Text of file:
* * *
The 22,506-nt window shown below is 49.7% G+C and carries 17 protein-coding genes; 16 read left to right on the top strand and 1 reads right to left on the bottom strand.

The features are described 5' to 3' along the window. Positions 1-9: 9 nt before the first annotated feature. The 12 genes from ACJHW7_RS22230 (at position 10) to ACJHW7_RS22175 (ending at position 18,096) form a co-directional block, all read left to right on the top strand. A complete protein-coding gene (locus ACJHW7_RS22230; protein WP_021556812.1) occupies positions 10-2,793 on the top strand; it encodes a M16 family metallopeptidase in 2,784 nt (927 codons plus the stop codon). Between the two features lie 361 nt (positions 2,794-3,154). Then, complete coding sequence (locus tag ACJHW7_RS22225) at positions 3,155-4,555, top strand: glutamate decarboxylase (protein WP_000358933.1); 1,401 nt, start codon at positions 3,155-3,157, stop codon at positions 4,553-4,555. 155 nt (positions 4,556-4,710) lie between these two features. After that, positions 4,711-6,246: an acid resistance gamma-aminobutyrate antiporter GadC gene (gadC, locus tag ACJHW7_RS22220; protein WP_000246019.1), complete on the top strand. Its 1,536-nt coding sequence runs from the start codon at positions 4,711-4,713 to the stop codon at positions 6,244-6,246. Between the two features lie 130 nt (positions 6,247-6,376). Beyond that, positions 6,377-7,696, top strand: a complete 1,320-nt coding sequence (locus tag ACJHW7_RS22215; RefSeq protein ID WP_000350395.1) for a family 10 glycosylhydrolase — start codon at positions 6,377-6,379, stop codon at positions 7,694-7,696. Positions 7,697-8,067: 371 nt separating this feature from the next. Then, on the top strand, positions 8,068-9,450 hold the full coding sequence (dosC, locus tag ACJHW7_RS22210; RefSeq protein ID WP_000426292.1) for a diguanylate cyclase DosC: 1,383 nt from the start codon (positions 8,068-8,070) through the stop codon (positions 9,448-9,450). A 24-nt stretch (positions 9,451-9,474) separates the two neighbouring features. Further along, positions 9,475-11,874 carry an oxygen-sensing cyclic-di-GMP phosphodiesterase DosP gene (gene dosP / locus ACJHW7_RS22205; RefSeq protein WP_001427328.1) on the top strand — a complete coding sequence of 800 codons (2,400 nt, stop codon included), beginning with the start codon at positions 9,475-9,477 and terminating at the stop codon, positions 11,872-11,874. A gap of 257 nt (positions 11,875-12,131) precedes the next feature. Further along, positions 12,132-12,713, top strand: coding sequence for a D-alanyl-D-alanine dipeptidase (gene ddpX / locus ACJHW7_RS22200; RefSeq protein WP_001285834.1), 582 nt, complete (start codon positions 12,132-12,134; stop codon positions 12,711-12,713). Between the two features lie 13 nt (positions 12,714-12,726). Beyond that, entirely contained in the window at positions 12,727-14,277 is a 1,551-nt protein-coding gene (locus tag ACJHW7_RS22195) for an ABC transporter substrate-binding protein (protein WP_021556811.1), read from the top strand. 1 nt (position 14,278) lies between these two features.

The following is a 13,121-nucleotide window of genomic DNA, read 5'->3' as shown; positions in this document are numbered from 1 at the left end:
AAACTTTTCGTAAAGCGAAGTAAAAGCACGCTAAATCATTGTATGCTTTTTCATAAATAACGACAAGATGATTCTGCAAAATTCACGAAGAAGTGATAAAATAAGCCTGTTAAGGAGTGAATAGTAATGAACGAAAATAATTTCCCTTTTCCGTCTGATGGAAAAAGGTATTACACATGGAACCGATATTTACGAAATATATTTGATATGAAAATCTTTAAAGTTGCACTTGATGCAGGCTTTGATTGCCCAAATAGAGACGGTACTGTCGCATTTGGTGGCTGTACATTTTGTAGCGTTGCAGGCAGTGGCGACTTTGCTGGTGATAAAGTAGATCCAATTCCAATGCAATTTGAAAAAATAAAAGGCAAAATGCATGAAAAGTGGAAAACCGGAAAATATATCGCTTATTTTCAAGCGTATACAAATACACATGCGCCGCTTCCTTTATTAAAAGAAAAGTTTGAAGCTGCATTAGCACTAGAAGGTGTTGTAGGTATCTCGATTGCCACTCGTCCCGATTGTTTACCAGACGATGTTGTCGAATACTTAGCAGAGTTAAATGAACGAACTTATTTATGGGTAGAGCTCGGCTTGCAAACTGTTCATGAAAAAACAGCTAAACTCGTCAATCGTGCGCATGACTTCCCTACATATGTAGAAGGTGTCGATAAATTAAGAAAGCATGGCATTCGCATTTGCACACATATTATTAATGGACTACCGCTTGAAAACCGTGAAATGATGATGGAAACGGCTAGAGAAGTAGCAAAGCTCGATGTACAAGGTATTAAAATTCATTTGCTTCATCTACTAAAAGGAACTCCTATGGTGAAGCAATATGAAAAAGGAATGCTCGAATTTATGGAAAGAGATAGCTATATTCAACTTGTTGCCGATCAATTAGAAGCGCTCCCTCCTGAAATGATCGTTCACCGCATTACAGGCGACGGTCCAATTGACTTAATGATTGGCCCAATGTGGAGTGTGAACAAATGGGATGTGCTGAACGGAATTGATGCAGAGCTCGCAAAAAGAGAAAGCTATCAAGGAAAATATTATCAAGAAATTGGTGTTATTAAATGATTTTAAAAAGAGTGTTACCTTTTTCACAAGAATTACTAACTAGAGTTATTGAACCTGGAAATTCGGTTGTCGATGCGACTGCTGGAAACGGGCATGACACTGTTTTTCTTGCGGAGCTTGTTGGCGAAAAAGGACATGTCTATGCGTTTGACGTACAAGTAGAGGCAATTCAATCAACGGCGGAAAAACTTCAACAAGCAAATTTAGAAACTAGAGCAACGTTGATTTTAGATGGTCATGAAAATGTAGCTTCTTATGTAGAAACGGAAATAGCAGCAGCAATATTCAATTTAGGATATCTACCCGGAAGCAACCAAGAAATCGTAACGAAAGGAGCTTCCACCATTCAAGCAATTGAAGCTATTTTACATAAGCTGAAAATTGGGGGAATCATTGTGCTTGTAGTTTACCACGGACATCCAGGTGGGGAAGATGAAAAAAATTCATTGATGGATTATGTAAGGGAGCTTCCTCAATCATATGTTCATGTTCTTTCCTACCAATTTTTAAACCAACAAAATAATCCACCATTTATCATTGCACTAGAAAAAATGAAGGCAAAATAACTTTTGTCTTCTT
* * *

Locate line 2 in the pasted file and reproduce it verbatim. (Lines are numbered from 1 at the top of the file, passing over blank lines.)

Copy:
The features are described 5' to 3' along the window. Positions 1-9: 9 nt before the first annotated feature. The 12 genes from ACJHW7_RS22230 (at position 10) to ACJHW7_RS22175 (ending at position 18,096) form a co-directional block, all read left to right on the top strand. A complete protein-coding gene (locus ACJHW7_RS22230; protein WP_021556812.1) occupies positions 10-2,793 on the top strand; it encodes a M16 family metallopeptidase in 2,784 nt (927 codons plus the stop codon). Between the two features lie 361 nt (positions 2,794-3,154). Then, complete coding sequence (locus tag ACJHW7_RS22225) at positions 3,155-4,555, top strand: glutamate decarboxylase (protein WP_000358933.1); 1,401 nt, start codon at positions 3,155-3,157, stop codon at positions 4,553-4,555. 155 nt (positions 4,556-4,710) lie between these two features. After that, positions 4,711-6,246: an acid resistance gamma-aminobutyrate antiporter GadC gene (gadC, locus tag ACJHW7_RS22220; protein WP_000246019.1), complete on the top strand. Its 1,536-nt coding sequence runs from the start codon at positions 4,711-4,713 to the stop codon at positions 6,244-6,246. Between the two features lie 130 nt (positions 6,247-6,376). Beyond that, positions 6,377-7,696, top strand: a complete 1,320-nt coding sequence (locus tag ACJHW7_RS22215; RefSeq protein ID WP_000350395.1) for a family 10 glycosylhydrolase — start codon at positions 6,377-6,379, stop codon at positions 7,694-7,696. Positions 7,697-8,067: 371 nt separating this feature from the next. Then, on the top strand, positions 8,068-9,450 hold the full coding sequence (dosC, locus tag ACJHW7_RS22210; RefSeq protein ID WP_000426292.1) for a diguanylate cyclase DosC: 1,383 nt from the start codon (positions 8,068-8,070) through the stop codon (positions 9,448-9,450). A 24-nt stretch (positions 9,451-9,474) separates the two neighbouring features. Further along, positions 9,475-11,874 carry an oxygen-sensing cyclic-di-GMP phosphodiesterase DosP gene (gene dosP / locus ACJHW7_RS22205; RefSeq protein WP_001427328.1) on the top strand — a complete coding sequence of 800 codons (2,400 nt, stop codon included), beginning with the start codon at positions 9,475-9,477 and terminating at the stop codon, positions 11,872-11,874. A gap of 257 nt (positions 11,875-12,131) precedes the next feature. Further along, positions 12,132-12,713, top strand: coding sequence for a D-alanyl-D-alanine dipeptidase (gene ddpX / locus ACJHW7_RS22200; RefSeq protein WP_001285834.1), 582 nt, complete (start codon positions 12,132-12,134; stop codon positions 12,711-12,713). Between the two features lie 13 nt (positions 12,714-12,726). Beyond that, entirely contained in the window at positions 12,727-14,277 is a 1,551-nt protein-coding gene (locus tag ACJHW7_RS22195) for an ABC transporter substrate-binding protein (protein WP_021556811.1), read from the top strand. 1 nt (position 14,278) lies between these two features.